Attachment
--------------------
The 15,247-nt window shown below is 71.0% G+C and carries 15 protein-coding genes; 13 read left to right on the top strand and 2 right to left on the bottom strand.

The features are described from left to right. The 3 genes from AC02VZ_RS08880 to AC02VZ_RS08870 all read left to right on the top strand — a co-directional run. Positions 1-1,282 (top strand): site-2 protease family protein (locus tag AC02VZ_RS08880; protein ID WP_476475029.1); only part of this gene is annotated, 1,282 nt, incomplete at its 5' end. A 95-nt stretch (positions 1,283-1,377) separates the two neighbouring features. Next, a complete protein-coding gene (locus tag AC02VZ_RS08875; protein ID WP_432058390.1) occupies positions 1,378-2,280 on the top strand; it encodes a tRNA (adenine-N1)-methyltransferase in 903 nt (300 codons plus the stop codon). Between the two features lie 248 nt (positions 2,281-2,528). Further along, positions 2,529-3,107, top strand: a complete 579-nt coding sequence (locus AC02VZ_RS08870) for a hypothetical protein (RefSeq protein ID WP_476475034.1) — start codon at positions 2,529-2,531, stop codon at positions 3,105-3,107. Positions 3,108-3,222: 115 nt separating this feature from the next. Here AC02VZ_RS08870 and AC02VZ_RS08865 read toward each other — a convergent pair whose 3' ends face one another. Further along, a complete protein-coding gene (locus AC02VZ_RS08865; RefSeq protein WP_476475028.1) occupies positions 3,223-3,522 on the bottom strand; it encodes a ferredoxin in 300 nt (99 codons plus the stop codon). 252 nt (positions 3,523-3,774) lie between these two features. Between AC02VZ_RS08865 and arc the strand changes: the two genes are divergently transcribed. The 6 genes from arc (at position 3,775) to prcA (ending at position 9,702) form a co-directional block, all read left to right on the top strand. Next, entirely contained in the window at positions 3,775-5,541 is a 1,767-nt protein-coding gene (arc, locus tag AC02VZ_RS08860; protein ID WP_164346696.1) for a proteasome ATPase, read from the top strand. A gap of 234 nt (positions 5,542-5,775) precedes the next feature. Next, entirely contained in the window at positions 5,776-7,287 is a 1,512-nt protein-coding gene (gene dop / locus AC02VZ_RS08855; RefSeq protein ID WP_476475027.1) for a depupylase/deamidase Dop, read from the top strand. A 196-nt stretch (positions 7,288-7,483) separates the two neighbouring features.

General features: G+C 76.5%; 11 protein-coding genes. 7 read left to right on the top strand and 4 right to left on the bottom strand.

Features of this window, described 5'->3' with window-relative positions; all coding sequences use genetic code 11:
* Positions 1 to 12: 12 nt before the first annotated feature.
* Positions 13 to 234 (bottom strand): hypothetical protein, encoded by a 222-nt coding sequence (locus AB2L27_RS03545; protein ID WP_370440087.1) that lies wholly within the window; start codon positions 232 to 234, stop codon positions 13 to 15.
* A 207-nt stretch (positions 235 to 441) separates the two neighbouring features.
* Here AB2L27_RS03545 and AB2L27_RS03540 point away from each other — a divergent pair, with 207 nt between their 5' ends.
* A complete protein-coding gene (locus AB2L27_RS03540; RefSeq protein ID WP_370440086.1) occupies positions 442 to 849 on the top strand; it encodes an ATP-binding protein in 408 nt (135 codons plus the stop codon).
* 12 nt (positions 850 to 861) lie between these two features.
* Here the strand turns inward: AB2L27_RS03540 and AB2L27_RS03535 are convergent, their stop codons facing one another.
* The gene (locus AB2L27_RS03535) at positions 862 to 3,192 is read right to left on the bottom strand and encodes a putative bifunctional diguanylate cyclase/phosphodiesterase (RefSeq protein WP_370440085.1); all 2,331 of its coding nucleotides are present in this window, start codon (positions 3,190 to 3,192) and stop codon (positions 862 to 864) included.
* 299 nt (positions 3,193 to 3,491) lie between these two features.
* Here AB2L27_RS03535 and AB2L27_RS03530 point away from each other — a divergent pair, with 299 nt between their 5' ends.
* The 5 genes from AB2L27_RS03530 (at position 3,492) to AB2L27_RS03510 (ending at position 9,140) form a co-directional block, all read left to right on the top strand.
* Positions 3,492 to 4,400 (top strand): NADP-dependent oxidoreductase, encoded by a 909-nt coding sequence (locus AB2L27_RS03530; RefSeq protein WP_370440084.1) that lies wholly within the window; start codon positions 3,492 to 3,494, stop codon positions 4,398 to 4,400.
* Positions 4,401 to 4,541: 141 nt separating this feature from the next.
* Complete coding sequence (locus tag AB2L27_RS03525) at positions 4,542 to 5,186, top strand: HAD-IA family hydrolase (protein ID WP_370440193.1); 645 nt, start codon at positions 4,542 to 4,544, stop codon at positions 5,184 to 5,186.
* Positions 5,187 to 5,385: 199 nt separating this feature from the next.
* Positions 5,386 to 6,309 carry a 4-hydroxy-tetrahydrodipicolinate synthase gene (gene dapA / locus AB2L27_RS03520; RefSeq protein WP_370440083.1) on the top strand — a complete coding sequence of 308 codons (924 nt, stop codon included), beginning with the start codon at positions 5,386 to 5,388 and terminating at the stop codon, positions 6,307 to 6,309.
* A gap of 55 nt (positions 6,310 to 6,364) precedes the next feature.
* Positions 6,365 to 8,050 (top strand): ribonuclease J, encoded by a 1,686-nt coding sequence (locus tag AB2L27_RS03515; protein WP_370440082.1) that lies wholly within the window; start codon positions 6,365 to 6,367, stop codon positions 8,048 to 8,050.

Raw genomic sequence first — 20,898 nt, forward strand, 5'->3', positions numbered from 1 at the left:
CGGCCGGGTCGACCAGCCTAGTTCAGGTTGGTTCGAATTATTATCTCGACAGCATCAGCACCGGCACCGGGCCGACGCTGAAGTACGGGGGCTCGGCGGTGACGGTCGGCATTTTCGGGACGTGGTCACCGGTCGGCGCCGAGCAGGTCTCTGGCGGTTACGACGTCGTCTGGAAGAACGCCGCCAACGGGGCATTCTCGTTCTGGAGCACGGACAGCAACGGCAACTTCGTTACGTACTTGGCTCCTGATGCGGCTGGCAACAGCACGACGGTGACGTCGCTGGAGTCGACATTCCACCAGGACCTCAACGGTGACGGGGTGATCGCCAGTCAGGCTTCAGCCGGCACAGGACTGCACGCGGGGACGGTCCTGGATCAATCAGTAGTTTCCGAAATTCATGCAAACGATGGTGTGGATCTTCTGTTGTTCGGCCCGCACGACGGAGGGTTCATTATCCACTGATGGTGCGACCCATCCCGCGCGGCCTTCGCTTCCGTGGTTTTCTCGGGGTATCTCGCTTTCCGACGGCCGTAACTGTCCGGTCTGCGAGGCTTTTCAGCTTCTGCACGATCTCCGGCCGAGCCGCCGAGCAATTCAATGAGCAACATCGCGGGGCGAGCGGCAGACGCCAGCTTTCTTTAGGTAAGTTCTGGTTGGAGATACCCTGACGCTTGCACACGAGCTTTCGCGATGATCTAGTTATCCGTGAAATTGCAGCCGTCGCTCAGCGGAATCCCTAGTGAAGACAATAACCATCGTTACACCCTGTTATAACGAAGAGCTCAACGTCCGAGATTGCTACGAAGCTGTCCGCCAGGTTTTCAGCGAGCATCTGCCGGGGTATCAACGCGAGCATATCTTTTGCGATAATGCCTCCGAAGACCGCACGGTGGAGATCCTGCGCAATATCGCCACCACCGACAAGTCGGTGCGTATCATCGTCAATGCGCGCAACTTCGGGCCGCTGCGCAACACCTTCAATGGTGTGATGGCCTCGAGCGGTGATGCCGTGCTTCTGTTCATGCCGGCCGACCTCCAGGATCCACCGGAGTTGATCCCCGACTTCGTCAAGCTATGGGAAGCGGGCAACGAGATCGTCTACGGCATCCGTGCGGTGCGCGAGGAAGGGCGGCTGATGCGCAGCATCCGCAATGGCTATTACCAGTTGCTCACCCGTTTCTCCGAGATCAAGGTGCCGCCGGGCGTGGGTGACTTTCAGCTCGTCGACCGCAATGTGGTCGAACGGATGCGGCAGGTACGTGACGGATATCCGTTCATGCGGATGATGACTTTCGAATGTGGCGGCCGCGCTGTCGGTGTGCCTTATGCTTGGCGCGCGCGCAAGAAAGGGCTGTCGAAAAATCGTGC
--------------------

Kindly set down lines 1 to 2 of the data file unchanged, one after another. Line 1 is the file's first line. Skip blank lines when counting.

The 15,247-nt window shown below is 71.0% G+C and carries 15 protein-coding genes; 13 read left to right on the top strand and 2 right to left on the bottom strand.

The features are described from left to right. The 3 genes from AC02VZ_RS08880 to AC02VZ_RS08870 all read left to right on the top strand — a co-directional run. Positions 1-1,282 (top strand): site-2 protease family protein (locus tag AC02VZ_RS08880; protein ID WP_476475029.1); only part of this gene is annotated, 1,282 nt, incomplete at its 5' end. A 95-nt stretch (positions 1,283-1,377) separates the two neighbouring features. Next, a complete protein-coding gene (locus tag AC02VZ_RS08875; protein ID WP_432058390.1) occupies positions 1,378-2,280 on the top strand; it encodes a tRNA (adenine-N1)-methyltransferase in 903 nt (300 codons plus the stop codon). Between the two features lie 248 nt (positions 2,281-2,528). Further along, positions 2,529-3,107, top strand: a complete 579-nt coding sequence (locus AC02VZ_RS08870) for a hypothetical protein (RefSeq protein ID WP_476475034.1) — start codon at positions 2,529-2,531, stop codon at positions 3,105-3,107. Positions 3,108-3,222: 115 nt separating this feature from the next. Here AC02VZ_RS08870 and AC02VZ_RS08865 read toward each other — a convergent pair whose 3' ends face one another. Further along, a complete protein-coding gene (locus AC02VZ_RS08865; RefSeq protein WP_476475028.1) occupies positions 3,223-3,522 on the bottom strand; it encodes a ferredoxin in 300 nt (99 codons plus the stop codon). 252 nt (positions 3,523-3,774) lie between these two features. Between AC02VZ_RS08865 and arc the strand changes: the two genes are divergently transcribed. The 6 genes from arc (at position 3,775) to prcA (ending at position 9,702) form a co-directional block, all read left to right on the top strand. Next, entirely contained in the window at positions 3,775-5,541 is a 1,767-nt protein-coding gene (arc, locus tag AC02VZ_RS08860; protein ID WP_164346696.1) for a proteasome ATPase, read from the top strand. A gap of 234 nt (positions 5,542-5,775) precedes the next feature. Next, entirely contained in the window at positions 5,776-7,287 is a 1,512-nt protein-coding gene (gene dop / locus AC02VZ_RS08855; RefSeq protein ID WP_476475027.1) for a depupylase/deamidase Dop, read from the top strand. A 196-nt stretch (positions 7,288-7,483) separates the two neighbouring features.